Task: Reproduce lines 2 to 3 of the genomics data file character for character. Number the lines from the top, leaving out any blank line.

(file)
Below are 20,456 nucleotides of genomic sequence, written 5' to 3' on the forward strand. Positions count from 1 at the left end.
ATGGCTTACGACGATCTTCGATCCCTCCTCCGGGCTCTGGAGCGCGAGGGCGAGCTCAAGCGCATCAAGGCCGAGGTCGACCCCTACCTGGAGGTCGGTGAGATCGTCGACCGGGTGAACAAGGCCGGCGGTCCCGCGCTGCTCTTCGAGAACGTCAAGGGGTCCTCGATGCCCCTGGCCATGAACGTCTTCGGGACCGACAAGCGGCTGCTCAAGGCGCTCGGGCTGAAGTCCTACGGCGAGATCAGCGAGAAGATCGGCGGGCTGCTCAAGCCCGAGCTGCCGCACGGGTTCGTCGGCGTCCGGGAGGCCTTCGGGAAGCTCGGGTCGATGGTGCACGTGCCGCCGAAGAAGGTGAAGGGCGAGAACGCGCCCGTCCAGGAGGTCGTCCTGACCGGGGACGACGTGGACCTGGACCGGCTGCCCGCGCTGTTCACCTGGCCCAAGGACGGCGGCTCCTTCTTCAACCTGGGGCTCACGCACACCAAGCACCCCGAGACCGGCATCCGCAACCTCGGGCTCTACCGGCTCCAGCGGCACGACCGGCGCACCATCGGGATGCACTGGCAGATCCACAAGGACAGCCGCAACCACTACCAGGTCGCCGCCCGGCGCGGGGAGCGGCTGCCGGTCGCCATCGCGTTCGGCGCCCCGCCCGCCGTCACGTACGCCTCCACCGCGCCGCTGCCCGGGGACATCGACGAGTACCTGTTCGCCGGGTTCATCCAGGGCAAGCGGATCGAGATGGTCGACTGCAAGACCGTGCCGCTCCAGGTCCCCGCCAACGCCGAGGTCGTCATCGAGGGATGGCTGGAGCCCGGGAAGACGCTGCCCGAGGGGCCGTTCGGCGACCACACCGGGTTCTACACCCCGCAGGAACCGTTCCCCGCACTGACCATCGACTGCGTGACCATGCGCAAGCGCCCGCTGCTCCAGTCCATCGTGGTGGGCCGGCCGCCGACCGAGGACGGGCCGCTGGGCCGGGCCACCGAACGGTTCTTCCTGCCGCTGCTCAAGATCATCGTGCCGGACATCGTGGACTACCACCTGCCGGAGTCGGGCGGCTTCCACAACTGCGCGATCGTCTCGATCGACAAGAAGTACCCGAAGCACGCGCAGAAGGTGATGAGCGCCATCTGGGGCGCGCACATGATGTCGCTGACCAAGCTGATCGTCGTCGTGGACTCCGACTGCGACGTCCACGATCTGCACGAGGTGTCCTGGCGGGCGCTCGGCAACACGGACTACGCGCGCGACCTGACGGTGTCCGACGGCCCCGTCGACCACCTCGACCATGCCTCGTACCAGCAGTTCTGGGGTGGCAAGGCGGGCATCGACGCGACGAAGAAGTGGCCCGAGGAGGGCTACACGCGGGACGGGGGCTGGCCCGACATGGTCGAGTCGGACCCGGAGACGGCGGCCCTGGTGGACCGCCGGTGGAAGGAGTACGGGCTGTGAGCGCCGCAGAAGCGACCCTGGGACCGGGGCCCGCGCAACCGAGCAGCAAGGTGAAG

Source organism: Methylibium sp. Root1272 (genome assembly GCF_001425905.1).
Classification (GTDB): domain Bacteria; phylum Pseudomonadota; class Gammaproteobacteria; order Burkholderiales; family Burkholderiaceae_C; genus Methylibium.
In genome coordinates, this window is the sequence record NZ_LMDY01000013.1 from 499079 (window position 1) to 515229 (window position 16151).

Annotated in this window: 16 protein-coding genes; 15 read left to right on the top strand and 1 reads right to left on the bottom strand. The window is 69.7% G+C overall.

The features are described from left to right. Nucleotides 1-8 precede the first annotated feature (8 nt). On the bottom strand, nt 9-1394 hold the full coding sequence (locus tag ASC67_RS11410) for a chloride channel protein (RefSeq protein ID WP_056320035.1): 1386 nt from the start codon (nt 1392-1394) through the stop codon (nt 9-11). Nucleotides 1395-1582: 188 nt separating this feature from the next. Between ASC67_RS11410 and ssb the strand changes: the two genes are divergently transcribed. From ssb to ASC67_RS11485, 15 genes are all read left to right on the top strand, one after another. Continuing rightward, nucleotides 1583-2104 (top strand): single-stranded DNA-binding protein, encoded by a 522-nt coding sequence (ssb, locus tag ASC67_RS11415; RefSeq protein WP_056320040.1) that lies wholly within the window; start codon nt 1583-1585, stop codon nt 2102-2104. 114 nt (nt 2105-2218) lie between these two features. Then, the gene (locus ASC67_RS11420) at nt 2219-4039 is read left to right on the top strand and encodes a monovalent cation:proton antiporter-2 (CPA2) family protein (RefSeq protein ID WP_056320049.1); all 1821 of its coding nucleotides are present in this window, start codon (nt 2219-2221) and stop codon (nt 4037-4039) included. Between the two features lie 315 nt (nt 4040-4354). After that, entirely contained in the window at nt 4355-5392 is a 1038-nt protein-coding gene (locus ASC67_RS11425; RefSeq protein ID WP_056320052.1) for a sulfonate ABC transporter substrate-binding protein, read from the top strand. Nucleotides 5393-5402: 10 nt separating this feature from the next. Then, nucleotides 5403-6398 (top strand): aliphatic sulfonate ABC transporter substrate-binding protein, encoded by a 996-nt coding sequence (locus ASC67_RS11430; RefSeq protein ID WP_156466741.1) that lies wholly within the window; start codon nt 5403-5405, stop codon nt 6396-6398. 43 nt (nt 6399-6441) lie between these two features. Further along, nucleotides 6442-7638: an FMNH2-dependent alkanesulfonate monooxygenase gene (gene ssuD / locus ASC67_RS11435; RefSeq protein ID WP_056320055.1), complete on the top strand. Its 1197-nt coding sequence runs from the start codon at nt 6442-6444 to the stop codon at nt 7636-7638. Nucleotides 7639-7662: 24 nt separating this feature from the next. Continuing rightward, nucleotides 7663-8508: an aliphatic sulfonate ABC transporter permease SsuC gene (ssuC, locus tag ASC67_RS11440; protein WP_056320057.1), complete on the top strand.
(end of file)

ATGGCTTACGACGATCTTCGATCCCTCCTCCGGGCTCTGGAGCGCGAGGGCGAGCTCAAGCGCATCAAGGCCGAGGTCGACCCCTACCTGGAGGTCGGTGAGATCGTCGACCGGGTGAACAAGGCCGGCGGTCCCGCGCTGCTCTTCGAGAACGTCAAGGGGTCCTCGATGCCCCTGGCCATGAACGTCTTCGGGACCGACAAGCGGCTGCTCAAGGCGCTCGGGCTGAAGTCCTACGGCGAGATCAGCGAGAAGATCGGCGGGCTGCTCAAGCCCGAGCTGCCGCACGGGTTCGTCGGCGTCCGGGAGGCCTTCGGGAAGCTCGGGTCGATGGTGCACGTGCCGCCGAAGAAGGTGAAGGGCGAGAACGCGCCCGTCCAGGAGGTCGTCCTGACCGGGGACGACGTGGACCTGGACCGGCTGCCCGCGCTGTTCACCTGGCCCAAGGACGGCGGCTCCTTCTTCAACCTGGGGCTCACGCACACCAAGCACCCCGAGACCGGCATCCGCAACCTCGGGCTCTACCGGCTCCAGCGGCACGACCGGCGCACCATCGGGATGCACTGGCAGATCCACAAGGACAGCCGCAACCACTACCAGGTCGCCGCCCGGCGCGGGGAGCGGCTGCCGGTCGCCATCGCGTTCGGCGCCCCGCCCGCCGTCACGTACGCCTCCACCGCGCCGCTGCCCGGGGACATCGACGAGTACCTGTTCGCCGGGTTCATCCAGGGCAAGCGGATCGAGATGGTCGACTGCAAGACCGTGCCGCTCCAGGTCCCCGCCAACGCCGAGGTCGTCATCGAGGGATGGCTGGAGCCCGGGAAGACGCTGCCCGAGGGGCCGTTCGGCGACCACACCGGGTTCTACACCCCGCAGGAACCGTTCCCCGCACTGACCATCGACTGCGTGACCATGCGCAAGCGCCCGCTGCTCCAGTCCATCGTGGTGGGCCGGCCGCCGACCGAGGACGGGCCGCTGGGCCGGGCCACCGAACGGTTCTTCCTGCCGCTGCTCAAGATCATCGTGCCGGACATCGTGGACTACCACCTGCCGGAGTCGGGCGGCTTCCACAACTGCGCGATCGTCTCGATCGACAAGAAGTACCCGAAGCACGCGCAGAAGGTGATGAGCGCCATCTGGGGCGCGCACATGATGTCGCTGACCAAGCTGATCGTCGTCGTGGACTCCGACTGCGACGTCCACGATCTGCACGAGGTGTCCTGGCGGGCGCTCGGCAACACGGACTACGCGCGCGACCTGACGGTGTCCGACGGCCCCGTCGACCACCTCGACCATGCCTCGTACCAGCAGTTCTGGGGTGGCAAGGCGGGCATCGACGCGACGAAGAAGTGGCCCGAGGAGGGCTACACGCGGGACGGGGGCTGGCCCGACATGGTCGAGTCGGACCCGGAGACGGCGGCCCTGGTGGACCGCCGGTGGAAGGAGTACGGGCTGTGAGCGCCGCAGAAGCGACCCTGGGACCGGGGCCCGCGCAACCGAGCAGCAAGGTGAAG

Source organism: Methylibium sp. Root1272 (genome assembly GCF_001425905.1).